Friday, November 27, 2009

Thanksgiving, Happy

It is a good holiday, I warrant. Granted, it is built upon historical misprision, but it has its offering that we can honour, has it not?

I recall the scope of American history, as taught to me. You know, Columbus discovered this country, and that was really neat, then the Pilgrims came over, and that was really neat. Nothing much mentioned about the time between those really neats. After the amicable Pilgrim/Indian detente, we suddenly learn that Indians are our enemy, surrounding that hero Custer and annihilating his troops. Et cetera. Any reasonable scan of these ‘facts’ would leave you wondering but the real story is how mythic proportions are so important to the national concept that these stories stay bound in the psyche. It is like Whitman working overtime.

The antidote, it comes to me, is such like In the American Grain, which casts a doubting, acerbic eye on the given facts. Williams had his enthusiasms but was a relief from the doctrinal side of Whitman.

Anyway, not for me to school thee, Reader, on this, I am just recognizing the rotten parts. I want to speak of the good parts, too.

Our plans were to have Thanksgiving just ourselves. Not to be insular, but that we have not had our own celebration in years. We were looking forward to the chance. Friends, however, in a similar predicament invited us to dinner. They are pared down to just three, their eldest son being away in college, and their families spread across the country. We decided to split the meal.

Beth is the genius for cooking grand meals. She was in charge of the turkey, dressing, gravy, and her should be famous squash soup. I have done Thanksgiving meals but it is not my cooking strength. Beth started in on the bird around 9:00, same time as the Macy’s parade began.

The parade is one of those holdovers from my childhood. I remain interested in it, as part of the Day. I think the first thing that I saw was some theatrical clutter from the Broadway production of omg Annie. How do people put up with these exploits of grim production? The fakeness is plangent, which is one thing, but it is celebrated, which is quite another. I mean, phoniness as a defense I understand, but how do you turn it into a glory? Welcome to Macy’s.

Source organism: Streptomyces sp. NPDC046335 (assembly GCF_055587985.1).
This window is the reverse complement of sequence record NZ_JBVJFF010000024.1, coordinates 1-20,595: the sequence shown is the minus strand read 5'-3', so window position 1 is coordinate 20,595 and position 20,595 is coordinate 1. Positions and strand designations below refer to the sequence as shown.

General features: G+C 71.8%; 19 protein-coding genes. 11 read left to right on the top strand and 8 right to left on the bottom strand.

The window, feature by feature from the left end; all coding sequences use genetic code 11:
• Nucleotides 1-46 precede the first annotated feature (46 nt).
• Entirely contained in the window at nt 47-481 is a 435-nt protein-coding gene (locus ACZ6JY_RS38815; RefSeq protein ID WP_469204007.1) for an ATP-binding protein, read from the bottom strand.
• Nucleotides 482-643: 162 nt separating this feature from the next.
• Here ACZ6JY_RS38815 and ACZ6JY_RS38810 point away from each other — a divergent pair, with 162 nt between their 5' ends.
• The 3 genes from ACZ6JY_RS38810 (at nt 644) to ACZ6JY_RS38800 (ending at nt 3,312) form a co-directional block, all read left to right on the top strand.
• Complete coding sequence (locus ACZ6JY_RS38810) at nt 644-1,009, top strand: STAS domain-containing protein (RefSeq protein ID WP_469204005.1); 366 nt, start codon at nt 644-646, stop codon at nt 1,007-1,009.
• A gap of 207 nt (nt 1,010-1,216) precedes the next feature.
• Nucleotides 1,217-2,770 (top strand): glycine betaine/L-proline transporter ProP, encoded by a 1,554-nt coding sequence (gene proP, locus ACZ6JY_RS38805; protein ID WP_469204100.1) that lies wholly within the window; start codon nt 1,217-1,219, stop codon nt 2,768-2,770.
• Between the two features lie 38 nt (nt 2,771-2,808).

So okay, there was that set piece, which appalled Beth. I simply savoured yet another Pure Product of America, Incorporated.

The hosts of this spectacle were 2 from the CBS morning show. I do not watch that or any morning show. The woman was Latina, which allowed her to reference that she was Latina. The guy was a dull plum. The deal is that Thanksgiving is a celebration of our diversity, yet it is also a dedicated study of but one strand of heritage. Turkey yes, but with plantains or matzo balls or lasagna or…

So these two were directing traffic, which consisted of a steady flow of actors in to hype their latest projects, more Broadway inanities,  occasional glimpses of marching bands, longer views of floats, and some scripted banter with the crisp projection of wet toast. At first I was switching to the NBC version of this, but found no escape, so I stayed with CBS.

Early on, we were thrown to the Hard Rock Cafe, for a song by Reba McIntyre. She looked a bit refurbished but she is likeable, with that weird C&W genuineness that Dolly Parton has. I do not think that she or her band were lip syncing it, unlike all the Broadway crap.

There was an antic moment with her band. The bass player, who looked very bass playerly, was going all groove guy. In his funk transport, he swung his bass around, nearly hitting the pedal steel player, who kept replying to these infreactions with mystified stares.